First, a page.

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5 minute Observable.FromAsyncPattern sample for Windows Phone 7

11.11.2010
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Not lots of developers know that Windows Phone 7 SDK comes pre-bundled with Reactive Extensions (Rx) that dramatically simplify work with asynchronous calls. In this article, I am going to focus particularly on Observable.FromAsyncPattern that allows developers combine two Begin/End calls (for example, when working on reading streams) into a single asynchronous call, and if you are familiar with basic function composition, this won't be too hard of a topic to understand.

For now, rather than talk about the theory behind FromAsyncPattern, let's take a look at a specific example - handling a web request. The standard way of doing this would be initializing a HttpWebRequest and asynchronously getting the response via BeginGetResponse (also passing a callback that will handle it).

HttpWebRequest request = (HttpWebRequest)WebRequest.Create("http://bing.com");
request.Method = "GET";
request.BeginGetResponse(new AsyncCallback(GetResponse), request);

So the callback can handle the response the way you want:

void GetResponse(IAsyncResult res)
{
HttpWebRequest request = (HttpWebRequest)res.AsyncState;
HttpWebResponse response = (HttpWebResponse)request.EndGetResponse(res);
Debug.WriteLine(response.ContentType);
}

Rx allows you to go around the whole async call in one line. So to say:

var n = Observable.FromAsyncPattern<WebResponse>(request.BeginGetResponse, request.EndGetResponse)();

If you analyze n, you will see that its type is defined as IObservable<WebResponse>. In its core, IObservable might be a new interface to some of the developers that are currently reading this. So let's dive into some theory now.

Usually, when you work with specific enumerations, there is IEnumerable<T>/IEnumerator<T> that can help you navigate through a generic collection of returned objects. GetEnumerator (caled out of IEnumerable) will get the associated IEnumerator, that will go through each object in the collection (via MoveNext) setting the Current value to the selected object. A pretty simple concept that shows how data can be pulled from a collection.

IObservable on the other side is the complete opposite of IEnumerable because it reverses the process - instead of data being retrieved by the program via IEnumerator, it is now pushed back to it by the environment via IObserver, with which the application interacts (talking about the concept of interface duality here).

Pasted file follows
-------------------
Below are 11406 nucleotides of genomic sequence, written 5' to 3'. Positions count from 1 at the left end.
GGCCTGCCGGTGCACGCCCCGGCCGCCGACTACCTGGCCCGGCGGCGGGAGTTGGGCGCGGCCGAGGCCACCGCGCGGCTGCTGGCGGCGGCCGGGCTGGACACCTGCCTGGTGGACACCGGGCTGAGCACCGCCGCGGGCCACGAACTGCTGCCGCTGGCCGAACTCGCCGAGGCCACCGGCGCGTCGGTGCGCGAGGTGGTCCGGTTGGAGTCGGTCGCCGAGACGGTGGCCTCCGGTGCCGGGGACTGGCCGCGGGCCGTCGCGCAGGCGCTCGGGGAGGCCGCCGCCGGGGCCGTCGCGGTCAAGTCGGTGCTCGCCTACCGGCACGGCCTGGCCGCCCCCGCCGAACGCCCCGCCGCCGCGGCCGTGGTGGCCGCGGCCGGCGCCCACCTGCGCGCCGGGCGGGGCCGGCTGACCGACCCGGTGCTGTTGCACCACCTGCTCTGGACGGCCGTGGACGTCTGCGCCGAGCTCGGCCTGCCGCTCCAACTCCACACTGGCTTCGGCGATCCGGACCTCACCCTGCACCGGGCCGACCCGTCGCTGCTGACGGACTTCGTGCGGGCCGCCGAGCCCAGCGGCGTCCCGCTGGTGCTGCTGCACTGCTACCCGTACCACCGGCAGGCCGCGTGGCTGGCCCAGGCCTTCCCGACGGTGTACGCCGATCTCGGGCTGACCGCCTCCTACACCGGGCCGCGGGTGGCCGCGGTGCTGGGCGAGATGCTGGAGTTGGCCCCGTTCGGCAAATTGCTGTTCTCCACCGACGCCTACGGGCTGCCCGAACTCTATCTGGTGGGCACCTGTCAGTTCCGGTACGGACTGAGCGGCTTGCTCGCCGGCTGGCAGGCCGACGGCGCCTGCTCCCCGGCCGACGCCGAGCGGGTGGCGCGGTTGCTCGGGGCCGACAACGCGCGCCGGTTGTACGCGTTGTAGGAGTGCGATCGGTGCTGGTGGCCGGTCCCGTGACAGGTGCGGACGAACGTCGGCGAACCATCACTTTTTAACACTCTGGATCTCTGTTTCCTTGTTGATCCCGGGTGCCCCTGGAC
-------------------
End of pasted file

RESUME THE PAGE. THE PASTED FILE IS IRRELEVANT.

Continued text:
When you need to obtain the data that is being pushed as a result of the call (in this case, in n), you need to use Subscribe and pass a handling method:

n.Subscribe(HandleResult);

What's done behind the scene here is that an observer is actually created that will be handling the pushed data. It might be a bit confusing as to why the returned type is IDisposable and the answer is simple - so that it will be possible to un-subscribe and dispose the observer once there is no more need to receive pushed data.

And then again, you can handle the result as you want:

void HandleResult(WebResponse res)
{
Debug.WriteLine(res.ContentType);
}

Of course, this entire operation can be unified in one line:

Observable.FromAsyncPattern<WebResponse>(request.BeginGetResponse, request.EndGetResponse)().Subscribe(HandleResult);

One thing to remember here is that on Windows Phone 7, the maximum number of passed parameters is 2 (Func<T1,T2,TResult>) - in a regular application this extends to 29 overloads and 14 possible parameters. Working directly with System.Linq.Observable is currently not possible on the phone and will fail to compile, the issue being "Error 427 'FromAsyncPattern' is not supported by the language".

On the device itself, many asynchronous tasks can be simplified by using FromAsyncPattern, since you can combine various asynchronous functions - even the least common ones, since there are some overloads present that allow you to pass additional parameters that will be passed to the asynchronous functions. One important consideration to remember is that there should be the starting and end methods (to start the async processing and to end it accordingly). 

Comments

Sony Arouje replied on Tue, 2010/11/16 - 2:42am

As Den explained Rx is a very good framework to perform Async calls. One advantage I like in Rx is we can place the calls in ThreadPool and dispatched to CurrentThread once it's done. That way it wont block the UI. Below snippet will do the same

WebClient wc = new System.Net.WebClient();

var o = Observable.FromEvent(wc, "DownloadStringCompleted") .ObserveOn(Scheduler.ThreadPool) .Select(newString => newString.EventArgs.Result);

o.ObserveOn(Scheduler.Dispatcher).Subscribe(s => EventAggregatorHelper.EventAggregator.Publish(new TimelineMessage(LoadPublicTimeLines(s.ToString()))));

wc.DownloadStringAsync(uri);

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